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Invisible Money 5 The Cloud Factory Revisited


Invisible Money 5 

The Cloud Factory Revisited

Up The Ladder, Marius Kohl To Luc Frieden

Iddhis Bing




With the equivalent of 67 trillion dollars floating in and around what is known as the off-shore “shadow banking system” – in tax havens and fiscal paradises from Delaware to Mauritius, the isle of Jersey to Hong Kong – we return, via Ed Perrin’s documentary, to Luxembourg to take a close look at how things work in one capital of guarded finance.1

Readers may recall that in 1998 the OECD – the thirty-four member, European-based Organization for Economic Development and Cooperation – agreed that “All members’ tax thorities must communicate about Advance Tax Agreements,” which effectively meant that if Starbucks wanted to camouflage its UK earnings by moving the money somewhere else, that somewhere else (if a member of the OECD) would have to notify Her Majesty’s Revenue Collection, and the HRMC could object. OECD rules are, however, enacted “by consensus.” Two member countries, Switzerland and Luxembourg, abstained, and thus, in the case of Starbucks, the money slipped away to Luxembourg, Starbucks cried poor, Her Majesty and subjects being none the wiser at least until hearings were held in November of this year. Luxembourg and Switzerland can therefore argue that they abide by OECD regulations, which are, as far as they’re concerned, toothless.2

(Switzerland, grandaddy of the fiscal havens, is a bit more complex: unlike Luxembourg, there is movement inside the country to change its status as tax pariah numero uno.)3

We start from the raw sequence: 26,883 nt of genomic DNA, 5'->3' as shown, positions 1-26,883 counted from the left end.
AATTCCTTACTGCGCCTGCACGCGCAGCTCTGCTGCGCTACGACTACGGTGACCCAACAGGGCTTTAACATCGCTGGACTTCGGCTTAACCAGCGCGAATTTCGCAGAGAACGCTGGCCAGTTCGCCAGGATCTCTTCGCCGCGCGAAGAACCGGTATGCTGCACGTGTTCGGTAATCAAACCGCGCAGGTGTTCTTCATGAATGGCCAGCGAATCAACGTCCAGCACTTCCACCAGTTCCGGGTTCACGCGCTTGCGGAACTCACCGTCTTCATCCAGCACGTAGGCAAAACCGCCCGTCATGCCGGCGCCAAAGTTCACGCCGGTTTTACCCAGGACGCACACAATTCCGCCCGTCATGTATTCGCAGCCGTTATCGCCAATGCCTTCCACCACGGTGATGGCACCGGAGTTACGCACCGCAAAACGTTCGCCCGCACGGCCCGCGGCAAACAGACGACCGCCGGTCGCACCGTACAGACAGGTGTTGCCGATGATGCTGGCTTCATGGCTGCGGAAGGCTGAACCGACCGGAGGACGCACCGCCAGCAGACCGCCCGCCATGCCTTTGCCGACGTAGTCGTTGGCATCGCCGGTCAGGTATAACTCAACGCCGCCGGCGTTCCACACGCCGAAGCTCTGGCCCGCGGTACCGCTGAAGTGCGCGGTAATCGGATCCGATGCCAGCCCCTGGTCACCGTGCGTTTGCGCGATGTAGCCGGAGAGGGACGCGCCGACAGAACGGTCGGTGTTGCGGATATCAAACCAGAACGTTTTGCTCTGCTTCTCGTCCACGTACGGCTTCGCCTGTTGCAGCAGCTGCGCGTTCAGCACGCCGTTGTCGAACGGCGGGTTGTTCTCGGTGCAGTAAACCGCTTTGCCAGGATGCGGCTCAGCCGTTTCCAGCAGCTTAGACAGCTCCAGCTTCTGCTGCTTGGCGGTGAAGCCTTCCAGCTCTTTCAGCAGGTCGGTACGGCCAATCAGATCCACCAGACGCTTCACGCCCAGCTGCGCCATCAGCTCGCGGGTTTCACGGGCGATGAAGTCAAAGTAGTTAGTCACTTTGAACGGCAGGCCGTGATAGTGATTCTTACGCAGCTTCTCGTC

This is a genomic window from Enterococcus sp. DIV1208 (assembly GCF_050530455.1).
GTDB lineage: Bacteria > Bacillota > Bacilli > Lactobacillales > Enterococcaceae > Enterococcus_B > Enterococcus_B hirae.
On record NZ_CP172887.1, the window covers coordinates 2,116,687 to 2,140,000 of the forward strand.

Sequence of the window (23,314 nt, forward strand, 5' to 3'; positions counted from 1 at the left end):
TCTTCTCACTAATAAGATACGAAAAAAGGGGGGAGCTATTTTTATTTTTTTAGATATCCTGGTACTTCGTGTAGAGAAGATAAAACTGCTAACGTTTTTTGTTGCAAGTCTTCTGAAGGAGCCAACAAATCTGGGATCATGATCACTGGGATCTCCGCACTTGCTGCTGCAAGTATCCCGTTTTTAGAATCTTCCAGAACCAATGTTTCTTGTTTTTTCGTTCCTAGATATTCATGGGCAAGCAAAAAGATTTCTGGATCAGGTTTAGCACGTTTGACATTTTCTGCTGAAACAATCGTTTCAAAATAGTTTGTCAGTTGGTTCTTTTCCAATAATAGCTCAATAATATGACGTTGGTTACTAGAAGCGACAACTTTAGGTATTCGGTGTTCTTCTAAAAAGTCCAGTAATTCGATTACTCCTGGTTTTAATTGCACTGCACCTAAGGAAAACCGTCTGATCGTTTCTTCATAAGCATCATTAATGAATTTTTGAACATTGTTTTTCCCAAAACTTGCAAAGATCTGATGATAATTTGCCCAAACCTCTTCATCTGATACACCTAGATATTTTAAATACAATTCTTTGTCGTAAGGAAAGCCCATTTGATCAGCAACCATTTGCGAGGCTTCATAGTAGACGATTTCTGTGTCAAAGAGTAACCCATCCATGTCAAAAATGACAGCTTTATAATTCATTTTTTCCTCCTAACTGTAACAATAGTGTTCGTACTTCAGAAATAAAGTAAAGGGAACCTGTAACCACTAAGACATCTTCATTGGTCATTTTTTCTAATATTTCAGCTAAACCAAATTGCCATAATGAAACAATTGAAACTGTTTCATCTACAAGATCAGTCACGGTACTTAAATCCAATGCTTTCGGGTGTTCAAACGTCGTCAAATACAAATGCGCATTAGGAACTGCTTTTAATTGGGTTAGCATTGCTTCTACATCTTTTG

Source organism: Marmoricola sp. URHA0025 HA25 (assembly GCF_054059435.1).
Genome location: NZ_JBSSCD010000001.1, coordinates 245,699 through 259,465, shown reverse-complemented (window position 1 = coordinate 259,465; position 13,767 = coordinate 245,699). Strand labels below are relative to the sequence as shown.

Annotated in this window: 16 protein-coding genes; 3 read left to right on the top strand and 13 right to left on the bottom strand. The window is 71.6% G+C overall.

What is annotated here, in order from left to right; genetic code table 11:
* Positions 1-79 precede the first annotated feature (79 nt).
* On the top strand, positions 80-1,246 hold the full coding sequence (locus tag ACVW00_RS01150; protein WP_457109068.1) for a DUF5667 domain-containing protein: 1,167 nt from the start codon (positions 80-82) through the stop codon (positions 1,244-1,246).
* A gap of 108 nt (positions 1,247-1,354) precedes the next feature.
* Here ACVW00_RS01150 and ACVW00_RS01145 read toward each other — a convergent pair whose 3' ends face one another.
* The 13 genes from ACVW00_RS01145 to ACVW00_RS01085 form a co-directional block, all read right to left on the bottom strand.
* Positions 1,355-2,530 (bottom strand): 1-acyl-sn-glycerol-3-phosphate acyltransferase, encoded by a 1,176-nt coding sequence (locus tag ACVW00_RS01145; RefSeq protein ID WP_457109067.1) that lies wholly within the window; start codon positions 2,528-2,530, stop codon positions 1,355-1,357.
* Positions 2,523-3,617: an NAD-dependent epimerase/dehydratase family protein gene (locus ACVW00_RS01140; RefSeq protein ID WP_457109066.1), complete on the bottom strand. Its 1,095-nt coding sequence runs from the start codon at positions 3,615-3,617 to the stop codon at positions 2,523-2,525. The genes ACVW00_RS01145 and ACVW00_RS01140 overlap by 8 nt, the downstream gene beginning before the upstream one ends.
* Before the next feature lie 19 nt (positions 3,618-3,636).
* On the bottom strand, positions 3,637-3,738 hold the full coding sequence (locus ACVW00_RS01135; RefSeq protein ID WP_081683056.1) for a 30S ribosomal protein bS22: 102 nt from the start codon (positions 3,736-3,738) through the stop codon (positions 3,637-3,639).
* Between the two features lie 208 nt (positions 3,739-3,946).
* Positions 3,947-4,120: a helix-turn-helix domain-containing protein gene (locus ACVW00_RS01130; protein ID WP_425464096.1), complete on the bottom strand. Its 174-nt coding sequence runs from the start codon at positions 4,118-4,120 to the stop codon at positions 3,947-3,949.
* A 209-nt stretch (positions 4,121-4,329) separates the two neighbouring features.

Marius Kohl spends his days in a brick and glass pile in Luxembourg’s capital. It’s one of those mysterious post-modern sandwiches which perfectly merge form and function: it’s impossible have even the slightest idea what goes on inside, which must be the point. 18, rue du Fort Wedell is where Kohl and his coworkers quietly wreek havoc withother countries’ incomes, churning out tax schemes for companies like Pearson and GlaxoSmithKline that are the only real reason any is aware that Luxembourg exists.

Kohl is the head of Sociétés 6. The other five Sociétés divide their labors as follows:

Sociétés 1: ArcelorMittal, RTL Group, SES, Postes &Telecommunications Enterprises Luxembourg, Guardian group, Cactus, Match, Auchan and Monopol stores.

Sociétés 2: religious associations, the Friob group, and global corporations located in unlikely towns and hamlets from Bertrange to Winseler. It is precisely in places like that the 1,000s of sociétés anonymes listed in Perrin’s documents have established their world headquarters, at least on paper. The pharmaceutical giant GlaxoSmithKline, under Kohl’s purview in Sociétés 6, makes its home in the suburban hamlet of Mamer, just off the roadway to Belgium.

Sociétés 3: partnerships, limited partnerships, real estate companies, economic interest groups and European economic interest groups.

Sociétés 4: Commercial, industrial and craft groups covered by public law, associations and other communities; limited liability companies.

Sociétés 5: Farming cooperatives, resident commercial groups, insurance companies, the ASSEP savings and pension group, the CEPAL group.

Publicly available information all of the above, and no warrant to indict anyone. But one’s curiosity is piqued reading a list such as that in Sociétés 1: what exactly is the present relationship between ArcelorMittal – a steel and mining transnational operating in over 60 countries worldwide, with revenue of USD 93.97 billion as of March 21, 2012 – and Luxembourg? We know that its owner, Lakshmi Mittal, exploits his resident status to pay no taxes in the UK where he lives. So we are entitled to a few suspicions.4


Lazy Sods